Hollywood is filled with arrogant artists, people who feel uniquely endowed by an artistic sensitivity to the plight of humanity. That bulging social conscience is so untrammeled in its brilliance that anyone who questions it must be a paid lobbyist for the military-industrial complex.
Exhibit A for this arrogance is actor and budding playwright Tim Robbins, now wowing the off-Broadway counterculture with his anti-liberation of Iraq play, Embedded. It’s his latest attempt to wrestle the conservative colossus into crying uncle. Once again, he is only making a spectacle of himself.
The public first caught this side of Robbins with the 1992 movie Bob Roberts, a sneering pseudo-satire he wrote. Robbins played a criminally corrupt conservative Republican Senate candidate who, thanks in large part to his talent for folk-singing media manipulation, defeats a noble liberal incumbent and thereby serves the interests of the thieving, drug-running power elite that really runs this country.
In 1993, Robbins and his spouse and fellow leftist Susan Sarandon memorably hijacked an Academy Awards platform for a bloviating protest of the Clinton Administration’s failure to import HIV-positive Haitians. (Years later, they’d speak out in favor of exporting Elian Gonzalez back to Castro.) Robbins is adamant that this was not a “political statement,” and he’s never used any awards ceremony for political theatre.
Last year, Robbins drew loving media attention for warning of a “chill wind” condemning his right to freely express his hatred of any attempt to overturn Saddam. (In fact, he and his wife even protested the embargo of Saddam’s starve-the-poor, build-another-palace dictatorship.) Robbins only lost a booking at the Baseball Hall of Fame.
But the reporters who hung on his words never noted that in 2000, Robbins led his fellow actors in an effort to ruin the career of British actress Elizabeth Hurley, who made the mistake of appearing in an Estee Lauder commercial when she wasn’t aware of an American strike. “We are bringing Hurley to trial,” urged the prosecutorial Robbins. She was fined $100,000 by the Screen Actors Guild for her unfortunate outburst of free speech.
Robbins’ overwhelming feelings of victimhood led him to write his play, Embedded, about heroic soldiers wrongly sent to Iraq by conniving, greedy, “neoconservative” leaders and, in an even more ridiculous caricature, war-mongering, military-boot-licking reporters. Central to the plot are a sextet of grotesquely masked “President’s men,” who are linked to the Bush White House by such clever nicknames as Dick, Pearly White, Gondola, Wolfy, and Rum Rum. Once again, Robbins feels it is inaccurate to describe this propagandistic play as a “political statement,” insisting he doesn’t know “what the message is.”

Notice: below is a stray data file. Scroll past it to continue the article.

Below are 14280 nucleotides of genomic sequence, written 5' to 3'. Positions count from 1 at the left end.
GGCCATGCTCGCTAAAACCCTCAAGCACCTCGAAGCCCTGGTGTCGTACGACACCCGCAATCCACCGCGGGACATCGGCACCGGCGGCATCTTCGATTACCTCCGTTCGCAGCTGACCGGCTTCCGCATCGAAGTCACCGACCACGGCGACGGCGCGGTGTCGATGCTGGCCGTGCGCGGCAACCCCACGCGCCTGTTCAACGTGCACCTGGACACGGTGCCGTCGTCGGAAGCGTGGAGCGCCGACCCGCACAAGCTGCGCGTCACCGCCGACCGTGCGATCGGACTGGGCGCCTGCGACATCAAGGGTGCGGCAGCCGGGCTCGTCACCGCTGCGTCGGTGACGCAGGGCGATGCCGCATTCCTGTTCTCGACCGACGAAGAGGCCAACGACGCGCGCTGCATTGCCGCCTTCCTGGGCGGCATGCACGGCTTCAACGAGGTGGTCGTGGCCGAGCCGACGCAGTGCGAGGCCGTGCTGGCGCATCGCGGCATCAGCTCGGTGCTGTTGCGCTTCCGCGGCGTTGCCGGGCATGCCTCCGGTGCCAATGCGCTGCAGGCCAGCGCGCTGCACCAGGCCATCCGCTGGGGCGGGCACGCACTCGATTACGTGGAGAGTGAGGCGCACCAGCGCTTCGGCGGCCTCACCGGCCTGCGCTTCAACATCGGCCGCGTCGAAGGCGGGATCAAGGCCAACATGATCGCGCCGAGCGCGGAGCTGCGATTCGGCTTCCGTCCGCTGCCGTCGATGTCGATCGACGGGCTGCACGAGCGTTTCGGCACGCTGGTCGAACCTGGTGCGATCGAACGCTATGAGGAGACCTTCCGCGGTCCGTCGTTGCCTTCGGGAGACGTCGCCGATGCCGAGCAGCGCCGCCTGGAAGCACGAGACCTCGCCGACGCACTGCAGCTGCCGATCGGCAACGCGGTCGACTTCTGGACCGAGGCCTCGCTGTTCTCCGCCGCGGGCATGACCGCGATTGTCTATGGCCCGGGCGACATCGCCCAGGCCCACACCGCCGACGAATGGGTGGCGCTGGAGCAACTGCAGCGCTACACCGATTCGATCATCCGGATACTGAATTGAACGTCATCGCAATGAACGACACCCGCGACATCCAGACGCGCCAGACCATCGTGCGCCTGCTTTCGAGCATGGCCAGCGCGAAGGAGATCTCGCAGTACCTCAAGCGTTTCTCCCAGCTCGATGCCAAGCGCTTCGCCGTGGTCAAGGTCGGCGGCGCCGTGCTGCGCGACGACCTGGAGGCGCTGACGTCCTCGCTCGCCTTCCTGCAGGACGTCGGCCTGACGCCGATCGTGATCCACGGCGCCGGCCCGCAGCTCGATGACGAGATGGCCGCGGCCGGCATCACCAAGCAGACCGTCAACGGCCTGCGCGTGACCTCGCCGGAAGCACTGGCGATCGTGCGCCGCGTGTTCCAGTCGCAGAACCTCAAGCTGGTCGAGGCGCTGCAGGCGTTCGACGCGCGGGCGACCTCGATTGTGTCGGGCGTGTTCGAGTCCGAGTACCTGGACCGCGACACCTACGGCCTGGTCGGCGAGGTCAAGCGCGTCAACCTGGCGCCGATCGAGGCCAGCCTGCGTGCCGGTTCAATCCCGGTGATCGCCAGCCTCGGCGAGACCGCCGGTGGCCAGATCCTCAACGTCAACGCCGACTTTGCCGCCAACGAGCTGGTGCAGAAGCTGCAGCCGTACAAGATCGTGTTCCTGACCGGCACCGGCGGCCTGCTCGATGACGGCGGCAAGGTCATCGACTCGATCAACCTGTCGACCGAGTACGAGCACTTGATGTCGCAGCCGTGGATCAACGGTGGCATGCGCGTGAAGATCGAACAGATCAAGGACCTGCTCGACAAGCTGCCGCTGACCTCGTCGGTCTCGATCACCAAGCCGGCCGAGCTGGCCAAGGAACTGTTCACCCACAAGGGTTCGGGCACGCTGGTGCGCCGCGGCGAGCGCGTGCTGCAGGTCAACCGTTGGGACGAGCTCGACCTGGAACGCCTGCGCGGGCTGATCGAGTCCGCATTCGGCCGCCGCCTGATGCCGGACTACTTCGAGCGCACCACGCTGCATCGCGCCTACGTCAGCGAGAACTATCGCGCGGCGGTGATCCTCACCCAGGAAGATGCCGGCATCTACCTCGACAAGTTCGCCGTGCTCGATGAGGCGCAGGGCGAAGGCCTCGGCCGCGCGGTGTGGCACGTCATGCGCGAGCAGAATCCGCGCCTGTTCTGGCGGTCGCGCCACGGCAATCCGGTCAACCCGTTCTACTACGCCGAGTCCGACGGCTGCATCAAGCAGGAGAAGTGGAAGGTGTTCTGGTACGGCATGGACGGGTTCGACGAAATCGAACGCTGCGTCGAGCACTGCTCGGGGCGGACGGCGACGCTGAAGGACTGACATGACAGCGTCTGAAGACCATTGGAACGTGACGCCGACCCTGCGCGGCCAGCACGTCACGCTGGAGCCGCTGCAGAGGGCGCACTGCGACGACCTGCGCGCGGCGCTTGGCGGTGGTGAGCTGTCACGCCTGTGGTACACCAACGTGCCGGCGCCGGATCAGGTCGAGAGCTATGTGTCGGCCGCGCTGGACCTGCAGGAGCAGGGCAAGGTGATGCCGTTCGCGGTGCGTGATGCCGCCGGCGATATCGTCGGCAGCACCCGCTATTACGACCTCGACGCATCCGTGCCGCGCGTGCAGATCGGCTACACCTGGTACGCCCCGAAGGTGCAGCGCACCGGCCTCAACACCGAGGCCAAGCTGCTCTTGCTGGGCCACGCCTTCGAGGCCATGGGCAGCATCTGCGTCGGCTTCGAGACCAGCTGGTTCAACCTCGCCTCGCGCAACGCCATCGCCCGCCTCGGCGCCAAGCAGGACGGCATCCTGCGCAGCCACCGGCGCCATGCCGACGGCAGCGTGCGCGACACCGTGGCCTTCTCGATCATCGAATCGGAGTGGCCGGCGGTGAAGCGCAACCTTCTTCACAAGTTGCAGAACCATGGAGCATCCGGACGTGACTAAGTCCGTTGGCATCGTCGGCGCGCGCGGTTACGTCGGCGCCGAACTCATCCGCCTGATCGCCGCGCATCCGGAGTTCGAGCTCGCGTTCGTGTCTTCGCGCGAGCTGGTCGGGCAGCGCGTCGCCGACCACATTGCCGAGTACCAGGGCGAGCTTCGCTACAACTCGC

Fortunately for those who haven’t rushed to New York and surrendered 50 bucks, the critics have nailed the play hard. Said the AP drama critic: Embalmed is more like it. Tim Robbins’ heavy-handed harangue is satirical deadwood . . . that should send audiences of all political persuasions fleeing up the aisles.” Ouch.
Then see the New York Daily News: “If you or I had sent as slapdash and adolescent a script as Embedded to the Public Theater, the wary literary manager might not even have sent back a standard rejection letter, lest it invite a correspondence with a writer who was clearly a crank. But then, you and I are not celebrities.” Eek.
Even the liberal New York Times couldn’t muster a cheer: “Audience members already in sympathy with Mr. Robbins’s political views–the folks, in other words, most likely to attend Embedded–will quite possibly go from nodding in agreement to simply nodding off.” Three strikes, and you’re out.
But a closer look makes the spectacle more grotesque. Critic Terry Teachout noticed that the character “Pearly White” supposedly quotes the philosopher Leo Strauss : “Moral virtue only exists in popular opinion, where it serves the purpose of controlling the unintelligent majority.” Teachout suspected the quote was bogus, and a Google search quickly vindicated his suspicion. This supposed Strauss quote actually came, by several odd strands of interpretation, from one Tony Papert, who was writing for the Executive Intelligence Review–an infamous publication of perennial presidential candidate Lyndon LaRouche. Robbins is so far off the political radar screen with his play that he’s using baked quotes out of the Twilight Zone of LaRouchie magazines!
Teachout mildly concluded: “None of this, of course, has any necessary bearing on the theatrical quality of Embedded. But it does suggest that Tim Robbins, whatever his other virtues, is not a man to be trusted with facts.” As they say, facts are stubborn things. But probably not as stubborn (and stubbornly wrong) as Tim Robbins.
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